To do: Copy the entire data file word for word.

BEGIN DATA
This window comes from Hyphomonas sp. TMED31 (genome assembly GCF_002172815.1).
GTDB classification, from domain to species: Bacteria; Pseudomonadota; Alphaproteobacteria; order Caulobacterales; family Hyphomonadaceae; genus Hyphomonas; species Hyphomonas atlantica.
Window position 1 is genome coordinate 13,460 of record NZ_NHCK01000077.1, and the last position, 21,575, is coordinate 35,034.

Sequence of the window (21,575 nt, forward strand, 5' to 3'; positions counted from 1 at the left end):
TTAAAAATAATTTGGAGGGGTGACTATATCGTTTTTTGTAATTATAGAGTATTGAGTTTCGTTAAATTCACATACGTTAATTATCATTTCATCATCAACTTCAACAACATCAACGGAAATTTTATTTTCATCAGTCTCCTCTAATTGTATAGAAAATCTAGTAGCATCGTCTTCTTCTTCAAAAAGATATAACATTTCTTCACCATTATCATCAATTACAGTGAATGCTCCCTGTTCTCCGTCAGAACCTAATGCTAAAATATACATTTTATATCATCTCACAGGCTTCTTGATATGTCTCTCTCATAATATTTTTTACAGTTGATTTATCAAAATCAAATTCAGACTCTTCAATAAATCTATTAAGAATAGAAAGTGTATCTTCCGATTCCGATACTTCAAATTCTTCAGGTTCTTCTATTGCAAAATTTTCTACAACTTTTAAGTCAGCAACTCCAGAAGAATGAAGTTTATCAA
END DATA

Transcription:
This window comes from Hyphomonas sp. TMED31 (genome assembly GCF_002172815.1).
GTDB classification, from domain to species: Bacteria; Pseudomonadota; Alphaproteobacteria; order Caulobacterales; family Hyphomonadaceae; genus Hyphomonas; species Hyphomonas atlantica.
Window position 1 is genome coordinate 13,460 of record NZ_NHCK01000077.1, and the last position, 21,575, is coordinate 35,034.

Sequence of the window (21,575 nt, forward strand, 5' to 3'; positions counted from 1 at the left end):
TTAAAAATAATTTGGAGGGGTGACTATATCGTTTTTTGTAATTATAGAGTATTGAGTTTCGTTAAATTCACATACGTTAATTATCATTTCATCATCAACTTCAACAACATCAACGGAAATTTTATTTTCATCAGTCTCCTCTAATTGTATAGAAAATCTAGTAGCATCGTCTTCTTCTTCAAAAAGATATAACATTTCTTCACCATTATCATCAATTACAGTGAATGCTCCCTGTTCTCCGTCAGAACCTAATGCTAAAATATACATTTTATATCATCTCACAGGCTTCTTGATATGTCTCTCTCATAATATTTTTTACAGTTGATTTATCAAAATCAAATTCAGACTCTTCAATAAATCTATTAAGAATAGAAAGTGTATCTTCCGATTCCGATACTTCAAATTCTTCAGGTTCTTCTATTGCAAAATTTTCTACAACTTTTAAGTCAGCAACTCCAGAAGAATGAAGTTTATCAA